Numerical methods for solving optimal control problems with equality constraints at the right end of the trajectory are discussed. Algorithms for optimal control search are proposed that are based on the multimethod technique for finding an approximate solution of prescribed accuracy that satisfies terminal conditions. High accuracy is achieved by applying a second-order method analogous to Newton's method or Bellman's quasilinearization method. In the solution of problems with direct control constraints, the variation of the control is computed using a finite-dimensional approximation of an auxiliary problem, which is solved by applying linear programming methods.

  6. A new algorithm for solving linear programming problems

    Directory of Open Access Journals (Sweden)

    Andrés Leonardo Ramírez Leal

    2012-08-01

    Full Text Available Linear programming (LP is one of the most widely-applied techniques in operations research. Many methods have been developed and several others are being proposed for solving LP problems, including the famous simplex method and interior point algorithms. This study was aimed at introducing a new method for solving LP problems. The proposed algorithm starts from an interior point and then carries out orthogonal projections using parametric straight lines to move between the interior and polyhedron frontier defining the feasible region until reaching the extreme optimal point.

  7. Solving Excess Water Production Problems in Productive Formation

    Directory of Open Access Journals (Sweden)

    Kozyrev Ilya

    2016-01-01

    Full Text Available One of the important developments of the Russian Federation national economy is a petroleum resource. Water shut off techniques are used in the oilfields to avoid the massive water production. We describe a technology for solving excess water production problems focusing on the new gel-based fluid which can be effectively applied for water shutoff. We study the effect of the gel-based fluid solution experimentally to show the feasibility of its treatment the in the near wellbore region to solve the excess water production problem.

  8. Efficient Method to Approximately Solve Retrial Systems with Impatience

    Directory of Open Access Journals (Sweden)

    Jose Manuel Gimenez-Guzman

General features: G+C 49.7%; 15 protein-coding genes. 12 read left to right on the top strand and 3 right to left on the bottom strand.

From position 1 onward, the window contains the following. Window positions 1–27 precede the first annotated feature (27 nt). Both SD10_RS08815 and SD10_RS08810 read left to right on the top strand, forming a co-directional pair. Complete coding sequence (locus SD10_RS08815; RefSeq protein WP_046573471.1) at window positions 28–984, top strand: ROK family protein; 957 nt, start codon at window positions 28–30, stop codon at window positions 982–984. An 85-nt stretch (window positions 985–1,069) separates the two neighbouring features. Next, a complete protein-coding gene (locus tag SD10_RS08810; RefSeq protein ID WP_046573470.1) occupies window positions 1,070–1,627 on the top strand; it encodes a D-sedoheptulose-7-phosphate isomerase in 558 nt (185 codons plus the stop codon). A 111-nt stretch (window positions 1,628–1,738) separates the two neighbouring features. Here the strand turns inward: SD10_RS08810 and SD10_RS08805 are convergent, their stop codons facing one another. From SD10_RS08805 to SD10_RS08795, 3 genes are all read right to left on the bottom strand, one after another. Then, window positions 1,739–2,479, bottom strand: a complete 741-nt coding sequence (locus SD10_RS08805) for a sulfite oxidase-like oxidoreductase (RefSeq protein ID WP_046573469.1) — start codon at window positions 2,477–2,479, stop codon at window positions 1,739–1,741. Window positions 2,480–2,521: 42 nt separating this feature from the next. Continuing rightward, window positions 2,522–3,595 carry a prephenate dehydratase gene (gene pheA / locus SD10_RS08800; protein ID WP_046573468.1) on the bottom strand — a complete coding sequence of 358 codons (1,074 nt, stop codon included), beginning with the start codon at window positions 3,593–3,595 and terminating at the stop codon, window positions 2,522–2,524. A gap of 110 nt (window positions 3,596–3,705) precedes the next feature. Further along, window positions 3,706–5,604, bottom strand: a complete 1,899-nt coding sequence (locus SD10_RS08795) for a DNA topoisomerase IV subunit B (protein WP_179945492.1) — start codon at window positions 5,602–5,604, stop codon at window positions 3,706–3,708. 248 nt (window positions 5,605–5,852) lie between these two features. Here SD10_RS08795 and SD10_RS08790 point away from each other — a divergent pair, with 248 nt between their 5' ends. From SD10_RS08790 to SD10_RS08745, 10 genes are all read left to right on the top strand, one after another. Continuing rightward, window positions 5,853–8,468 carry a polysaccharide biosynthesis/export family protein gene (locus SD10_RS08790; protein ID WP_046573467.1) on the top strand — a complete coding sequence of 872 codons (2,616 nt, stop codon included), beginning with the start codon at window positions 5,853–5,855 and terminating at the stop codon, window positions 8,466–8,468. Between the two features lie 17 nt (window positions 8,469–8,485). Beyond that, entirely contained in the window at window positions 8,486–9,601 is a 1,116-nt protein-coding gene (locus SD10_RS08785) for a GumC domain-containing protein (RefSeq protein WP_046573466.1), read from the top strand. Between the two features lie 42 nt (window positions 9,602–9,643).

2012-01-01

    Full Text Available We present a novel technique to solve multiserver retrial systems with impatience. Unfortunately these systems do not present an exact analytic solution, so it is mandatory to resort to approximate techniques. This novel technique does not rely on the numerical solution of the steady-state Kolmogorov equations of the Continuous Time Markov Chain as it is common for this kind of systems but it considers the system in its Markov Decision Process setting. This technique, known as value extrapolation, truncates the infinite state space using a polynomial extrapolation method to approach the states outside the truncated state space. A numerical evaluation is carried out to evaluate this technique and to compare its performance with previous techniques. The obtained results show that value extrapolation greatly outperforms the previous approaches appeared in the literature not only in terms of accuracy but also in terms of computational cost.

  9. Heisenberg Honeycombs Solve Veneziano Puzzle

    CERN Document Server

    Kholodenko, A L

    2006-01-01

    In this paper we reformulate some results obtained by Heisenberg into modern mathematical language of honeycombs. This language was developed in connection with complete solution of the Horn conjecture problem. Such a reformulation is done with the purpose of posing and solving the following problem. Is by analysing the (spectroscopic) experimental data it possible to restore the underlying microscopic physical model generating these data? Development of Heisenberg's ideas happens to be the most useful for this purpose. Solution is facilitated by our earlier developed string-theoretic formalism. In this paper only qualitative arguments are presented (with few exceptions). These arguments provide enough evidence that the underelying microscopic model compatible with Veneziano-type amplitudes is the standard (i.e. non supersymmetric!) QCD. In addition, usefulness of the formalism is illustrated on numerous examples such as physically motivated solution of the saturation conjecture, derivation of the Yang-Baxter...

  10. Solving the structure of metakaolin

    Energy Technology Data Exchange (ETDEWEB)

    Proffen, Thomas E [Los Alamos National Laboratory; White, Claire E [Los Alamos National Laboratory; Provis, John L [UNIV. OF MELBOURNE; Riley, Daniel P [UNIV. OF MELBOURNE; Van Deventer, Jannie S J [UNIV. OF MELBOURNE

    2009-01-01

    Metakaolin has been used extensively as a cement additive and paint extender, and recently as a geopolymer precursor. This disordered layered aluminosilicate is formed via the dehydroxylation of kaolinite. However, an accurate representation of its atomic structure has bever before been presented. Here, a novel synergy between total scattering and density functional modeling is presented to solve the structure of metakaolin. The metastable structure is elucidated by iterating between least-squares real-space refinement using neutron pair distribution function data, and geometry optimization using density functional modeling. The resulting structural representation is both energetically feasible and in excellent agreement with experimental data. This accurate structure of metakaolin provides new insight into the local environment of the aluminum atoms, with evidence of the existence of tri-coordinated aluminum. By the availability of this detailed atomic description, there exists the opportunity to tailor chemical and mechanical processes involving metakaolin at the atomic level to obtain optimal performance at the macro-scale.